Friday, September 17, 2010

Pa. Supreme Court Takes Another Shot at Attorney-Client Privilege

'Gillard v. AIG' is the latest in a series of worldwide rulings covering attorney-client privilege

An attorney arguing for an insured in a case about attorney-client privilege said the Pennsylvania Supreme Court had its chance in 1998 to take control of whether communications from an attorney to a client were privileged and instead let the legislature re-enact an 1887 statute codifying that the privilege extends only to communications from a client to an attorney.

Now it is that statute that the court must strictly construe in finding AIG should produce documents that were drafted by an attorney for the insurance company client, the attorney for William Gillard argued in Gillard v. AIG Tuesday.

It's the second time this year the court was faced with the privilege issue, but in the first case, Nationwide v. Fleming, only four justices decided the case and they were split, leaving a Superior Court's decision that attorney-client privilege is a one-way street stand. Nationwide also involved an issue of waiver, which Gillard does not, allowing the justices in Gillard to look only at the merits.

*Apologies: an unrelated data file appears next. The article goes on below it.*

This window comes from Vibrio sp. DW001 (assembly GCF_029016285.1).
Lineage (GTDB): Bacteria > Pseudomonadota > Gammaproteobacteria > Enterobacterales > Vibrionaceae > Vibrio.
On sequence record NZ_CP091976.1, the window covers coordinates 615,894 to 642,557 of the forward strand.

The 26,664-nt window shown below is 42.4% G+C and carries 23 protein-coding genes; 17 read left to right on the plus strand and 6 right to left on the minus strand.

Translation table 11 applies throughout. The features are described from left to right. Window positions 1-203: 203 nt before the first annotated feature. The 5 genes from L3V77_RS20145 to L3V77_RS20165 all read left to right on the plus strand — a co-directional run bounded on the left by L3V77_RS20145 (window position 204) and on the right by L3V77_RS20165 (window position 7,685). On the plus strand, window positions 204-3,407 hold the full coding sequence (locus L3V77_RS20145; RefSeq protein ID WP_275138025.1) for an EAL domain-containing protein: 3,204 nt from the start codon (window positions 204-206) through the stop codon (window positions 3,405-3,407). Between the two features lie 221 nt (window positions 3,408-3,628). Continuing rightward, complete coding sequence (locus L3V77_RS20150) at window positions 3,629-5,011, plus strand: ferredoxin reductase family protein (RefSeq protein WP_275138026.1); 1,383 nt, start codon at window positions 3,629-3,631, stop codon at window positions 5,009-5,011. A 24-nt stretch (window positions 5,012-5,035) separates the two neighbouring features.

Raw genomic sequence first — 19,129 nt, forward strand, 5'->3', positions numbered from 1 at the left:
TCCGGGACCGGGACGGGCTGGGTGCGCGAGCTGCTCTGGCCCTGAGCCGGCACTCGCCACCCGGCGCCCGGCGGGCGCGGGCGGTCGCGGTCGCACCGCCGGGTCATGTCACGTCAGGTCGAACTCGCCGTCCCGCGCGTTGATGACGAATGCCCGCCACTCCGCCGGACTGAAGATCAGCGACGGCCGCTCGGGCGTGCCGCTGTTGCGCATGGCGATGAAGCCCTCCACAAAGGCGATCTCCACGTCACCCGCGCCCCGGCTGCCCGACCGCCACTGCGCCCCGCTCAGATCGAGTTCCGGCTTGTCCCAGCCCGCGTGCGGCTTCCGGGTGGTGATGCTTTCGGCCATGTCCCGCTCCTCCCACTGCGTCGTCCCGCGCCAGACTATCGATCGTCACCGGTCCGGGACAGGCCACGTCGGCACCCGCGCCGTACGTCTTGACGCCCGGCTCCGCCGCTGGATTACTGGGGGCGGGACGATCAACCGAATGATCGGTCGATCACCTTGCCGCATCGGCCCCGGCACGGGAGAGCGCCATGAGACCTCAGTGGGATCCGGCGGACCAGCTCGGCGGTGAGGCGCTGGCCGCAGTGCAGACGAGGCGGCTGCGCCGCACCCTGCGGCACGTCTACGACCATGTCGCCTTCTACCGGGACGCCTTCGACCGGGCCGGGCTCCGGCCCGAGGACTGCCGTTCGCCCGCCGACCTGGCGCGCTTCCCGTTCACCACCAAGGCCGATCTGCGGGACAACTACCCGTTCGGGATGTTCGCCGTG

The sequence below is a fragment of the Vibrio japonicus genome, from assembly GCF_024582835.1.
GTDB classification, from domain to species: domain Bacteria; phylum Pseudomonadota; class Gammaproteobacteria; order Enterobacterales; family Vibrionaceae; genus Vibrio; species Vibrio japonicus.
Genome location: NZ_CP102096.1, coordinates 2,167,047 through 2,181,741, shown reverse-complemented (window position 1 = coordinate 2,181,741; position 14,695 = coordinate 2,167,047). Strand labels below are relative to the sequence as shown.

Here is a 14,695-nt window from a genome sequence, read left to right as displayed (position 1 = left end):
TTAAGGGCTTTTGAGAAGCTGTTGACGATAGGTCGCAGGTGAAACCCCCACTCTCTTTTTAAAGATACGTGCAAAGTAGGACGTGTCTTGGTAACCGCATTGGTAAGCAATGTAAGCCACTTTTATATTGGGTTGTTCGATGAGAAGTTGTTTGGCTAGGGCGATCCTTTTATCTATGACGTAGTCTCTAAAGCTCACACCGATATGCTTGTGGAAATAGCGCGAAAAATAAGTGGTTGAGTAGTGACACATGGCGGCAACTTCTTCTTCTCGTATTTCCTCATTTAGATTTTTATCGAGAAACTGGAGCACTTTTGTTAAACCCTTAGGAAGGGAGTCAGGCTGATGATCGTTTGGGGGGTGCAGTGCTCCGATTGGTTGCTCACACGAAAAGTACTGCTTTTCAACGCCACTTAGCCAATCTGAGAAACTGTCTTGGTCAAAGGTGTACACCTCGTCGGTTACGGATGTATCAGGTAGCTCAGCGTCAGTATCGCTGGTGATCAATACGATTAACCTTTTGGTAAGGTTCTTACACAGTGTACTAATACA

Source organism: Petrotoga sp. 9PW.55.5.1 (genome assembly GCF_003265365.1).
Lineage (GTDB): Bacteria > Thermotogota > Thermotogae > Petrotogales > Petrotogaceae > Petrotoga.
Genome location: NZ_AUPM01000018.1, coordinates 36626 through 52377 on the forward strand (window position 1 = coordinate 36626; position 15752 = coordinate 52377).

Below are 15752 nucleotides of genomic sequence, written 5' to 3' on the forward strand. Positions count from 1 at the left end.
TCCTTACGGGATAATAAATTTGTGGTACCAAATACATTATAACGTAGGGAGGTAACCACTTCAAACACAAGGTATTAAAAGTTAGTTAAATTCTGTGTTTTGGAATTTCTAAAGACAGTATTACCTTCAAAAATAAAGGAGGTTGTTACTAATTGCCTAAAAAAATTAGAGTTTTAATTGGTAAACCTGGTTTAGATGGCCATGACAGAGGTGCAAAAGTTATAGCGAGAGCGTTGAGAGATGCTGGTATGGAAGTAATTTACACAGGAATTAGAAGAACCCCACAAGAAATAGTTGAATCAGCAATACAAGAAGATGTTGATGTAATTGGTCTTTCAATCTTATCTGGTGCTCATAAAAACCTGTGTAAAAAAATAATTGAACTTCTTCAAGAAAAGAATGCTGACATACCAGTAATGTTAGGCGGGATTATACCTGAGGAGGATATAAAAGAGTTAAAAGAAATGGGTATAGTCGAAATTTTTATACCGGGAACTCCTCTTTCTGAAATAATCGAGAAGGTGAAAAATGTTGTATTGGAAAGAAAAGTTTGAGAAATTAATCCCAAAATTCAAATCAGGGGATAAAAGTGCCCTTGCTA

All seven justices heard Tuesday's arguments in Gillard, in which the lower courts relied on the Nationwide decision in determining communication from an attorney to the insurance company client is not privileged.

In response to the argument by Gillard's attorney, Claire Neiger of Michael T. Sosnowicz & Associates in Darby, Pa., Chief Justice Ronald D. Castille asked whether this was a matter of practice and procedure that was within complete control of the court and not the legislature. He asked Neiger why the court couldn't simply ignore the codification of the privilege and say the legislature violated separation of powers by regulating something within the court's powers to regulate.